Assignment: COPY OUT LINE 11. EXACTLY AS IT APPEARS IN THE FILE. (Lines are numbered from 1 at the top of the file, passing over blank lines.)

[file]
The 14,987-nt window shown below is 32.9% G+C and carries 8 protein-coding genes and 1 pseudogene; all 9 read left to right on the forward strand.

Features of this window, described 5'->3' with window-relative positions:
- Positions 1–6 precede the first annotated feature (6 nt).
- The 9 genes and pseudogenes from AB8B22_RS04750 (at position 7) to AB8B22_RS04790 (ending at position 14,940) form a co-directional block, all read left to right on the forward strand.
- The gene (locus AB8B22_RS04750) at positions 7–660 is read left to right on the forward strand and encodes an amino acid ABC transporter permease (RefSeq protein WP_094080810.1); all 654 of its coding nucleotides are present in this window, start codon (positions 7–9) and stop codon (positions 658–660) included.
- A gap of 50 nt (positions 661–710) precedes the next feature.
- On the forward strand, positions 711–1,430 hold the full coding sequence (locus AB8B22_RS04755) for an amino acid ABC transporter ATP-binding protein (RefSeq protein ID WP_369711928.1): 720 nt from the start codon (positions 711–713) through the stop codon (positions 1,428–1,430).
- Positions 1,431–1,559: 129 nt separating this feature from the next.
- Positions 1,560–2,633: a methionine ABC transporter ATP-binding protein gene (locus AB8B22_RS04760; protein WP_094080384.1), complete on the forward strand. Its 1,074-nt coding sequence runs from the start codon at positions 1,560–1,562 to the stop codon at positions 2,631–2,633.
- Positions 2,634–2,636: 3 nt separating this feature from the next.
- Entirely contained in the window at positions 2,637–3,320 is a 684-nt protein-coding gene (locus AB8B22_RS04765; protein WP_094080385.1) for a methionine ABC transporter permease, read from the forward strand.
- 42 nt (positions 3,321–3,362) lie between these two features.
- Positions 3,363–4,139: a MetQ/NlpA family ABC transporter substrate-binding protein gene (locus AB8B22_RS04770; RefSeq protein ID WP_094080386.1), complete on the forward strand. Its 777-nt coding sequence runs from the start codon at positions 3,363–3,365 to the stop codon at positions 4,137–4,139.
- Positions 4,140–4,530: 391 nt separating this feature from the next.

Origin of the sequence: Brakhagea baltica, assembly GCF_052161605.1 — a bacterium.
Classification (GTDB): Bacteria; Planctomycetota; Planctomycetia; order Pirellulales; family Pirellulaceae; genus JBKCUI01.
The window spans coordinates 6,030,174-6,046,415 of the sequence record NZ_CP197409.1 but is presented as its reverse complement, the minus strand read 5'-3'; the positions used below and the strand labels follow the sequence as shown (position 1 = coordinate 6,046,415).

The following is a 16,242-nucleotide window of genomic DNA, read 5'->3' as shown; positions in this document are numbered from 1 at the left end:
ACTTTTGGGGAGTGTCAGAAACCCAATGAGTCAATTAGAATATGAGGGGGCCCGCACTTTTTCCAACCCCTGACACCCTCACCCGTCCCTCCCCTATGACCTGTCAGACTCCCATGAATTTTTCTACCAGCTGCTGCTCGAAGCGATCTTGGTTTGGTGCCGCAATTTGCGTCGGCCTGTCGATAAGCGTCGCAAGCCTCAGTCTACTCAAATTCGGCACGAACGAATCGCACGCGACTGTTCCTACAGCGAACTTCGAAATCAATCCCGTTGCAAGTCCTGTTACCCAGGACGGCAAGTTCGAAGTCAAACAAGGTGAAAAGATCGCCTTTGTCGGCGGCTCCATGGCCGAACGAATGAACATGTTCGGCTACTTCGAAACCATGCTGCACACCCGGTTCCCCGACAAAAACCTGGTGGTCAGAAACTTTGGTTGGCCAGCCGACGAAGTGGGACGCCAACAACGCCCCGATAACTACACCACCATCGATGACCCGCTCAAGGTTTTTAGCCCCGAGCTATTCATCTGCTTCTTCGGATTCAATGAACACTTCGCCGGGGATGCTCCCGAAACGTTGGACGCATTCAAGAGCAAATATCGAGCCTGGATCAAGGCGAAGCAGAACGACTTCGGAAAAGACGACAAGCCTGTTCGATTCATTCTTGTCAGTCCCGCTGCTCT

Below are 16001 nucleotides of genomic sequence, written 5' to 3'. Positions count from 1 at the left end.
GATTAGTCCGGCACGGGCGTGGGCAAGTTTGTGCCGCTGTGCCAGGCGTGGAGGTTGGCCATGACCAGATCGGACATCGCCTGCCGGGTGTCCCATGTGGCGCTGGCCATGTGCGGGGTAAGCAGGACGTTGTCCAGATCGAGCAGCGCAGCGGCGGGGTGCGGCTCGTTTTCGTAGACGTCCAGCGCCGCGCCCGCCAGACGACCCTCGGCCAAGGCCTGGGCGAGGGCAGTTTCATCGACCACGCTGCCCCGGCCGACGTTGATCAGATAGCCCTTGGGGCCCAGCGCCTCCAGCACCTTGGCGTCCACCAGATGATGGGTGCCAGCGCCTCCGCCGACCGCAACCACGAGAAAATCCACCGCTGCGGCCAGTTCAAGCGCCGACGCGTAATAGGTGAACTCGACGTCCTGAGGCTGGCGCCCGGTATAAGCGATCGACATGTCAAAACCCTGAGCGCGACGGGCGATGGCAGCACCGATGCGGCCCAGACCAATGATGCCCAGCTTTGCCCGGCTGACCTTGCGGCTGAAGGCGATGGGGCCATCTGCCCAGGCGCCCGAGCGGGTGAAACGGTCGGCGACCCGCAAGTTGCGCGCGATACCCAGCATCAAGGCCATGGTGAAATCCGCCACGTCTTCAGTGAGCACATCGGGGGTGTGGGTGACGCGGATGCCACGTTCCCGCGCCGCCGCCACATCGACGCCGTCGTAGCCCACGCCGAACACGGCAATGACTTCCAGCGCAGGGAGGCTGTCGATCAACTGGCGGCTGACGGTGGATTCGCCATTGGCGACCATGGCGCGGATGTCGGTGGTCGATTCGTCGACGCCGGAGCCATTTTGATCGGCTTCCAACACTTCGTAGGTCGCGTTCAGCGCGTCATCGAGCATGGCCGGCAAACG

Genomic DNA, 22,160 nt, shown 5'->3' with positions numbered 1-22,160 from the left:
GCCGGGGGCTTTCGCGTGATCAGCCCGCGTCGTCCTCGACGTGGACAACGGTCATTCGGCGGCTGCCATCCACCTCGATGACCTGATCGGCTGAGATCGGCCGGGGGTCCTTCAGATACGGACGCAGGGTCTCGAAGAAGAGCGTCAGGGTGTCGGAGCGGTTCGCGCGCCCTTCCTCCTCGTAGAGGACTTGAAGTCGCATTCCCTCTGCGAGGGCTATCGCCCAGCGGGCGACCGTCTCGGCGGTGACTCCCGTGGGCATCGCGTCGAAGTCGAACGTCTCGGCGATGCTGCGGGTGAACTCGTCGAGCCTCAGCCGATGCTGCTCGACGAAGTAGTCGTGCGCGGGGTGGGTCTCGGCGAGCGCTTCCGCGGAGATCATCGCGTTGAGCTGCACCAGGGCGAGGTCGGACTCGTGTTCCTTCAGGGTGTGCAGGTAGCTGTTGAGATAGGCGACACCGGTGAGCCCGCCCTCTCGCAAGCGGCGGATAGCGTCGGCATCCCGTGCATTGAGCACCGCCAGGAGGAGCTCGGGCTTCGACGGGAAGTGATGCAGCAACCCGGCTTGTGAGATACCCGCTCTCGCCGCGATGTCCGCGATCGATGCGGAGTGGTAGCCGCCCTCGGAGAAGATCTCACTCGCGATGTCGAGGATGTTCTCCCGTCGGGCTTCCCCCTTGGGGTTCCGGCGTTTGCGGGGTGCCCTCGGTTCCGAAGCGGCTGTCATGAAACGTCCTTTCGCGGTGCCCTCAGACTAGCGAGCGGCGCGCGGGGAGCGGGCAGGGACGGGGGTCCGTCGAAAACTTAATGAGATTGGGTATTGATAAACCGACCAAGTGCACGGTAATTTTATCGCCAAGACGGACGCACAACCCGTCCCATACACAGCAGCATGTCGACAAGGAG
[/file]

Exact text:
- Entirely contained in the window at positions 2,637–3,320 is a 684-nt protein-coding gene (locus AB8B22_RS04765; protein WP_094080385.1) for a methionine ABC transporter permease, read from the forward strand.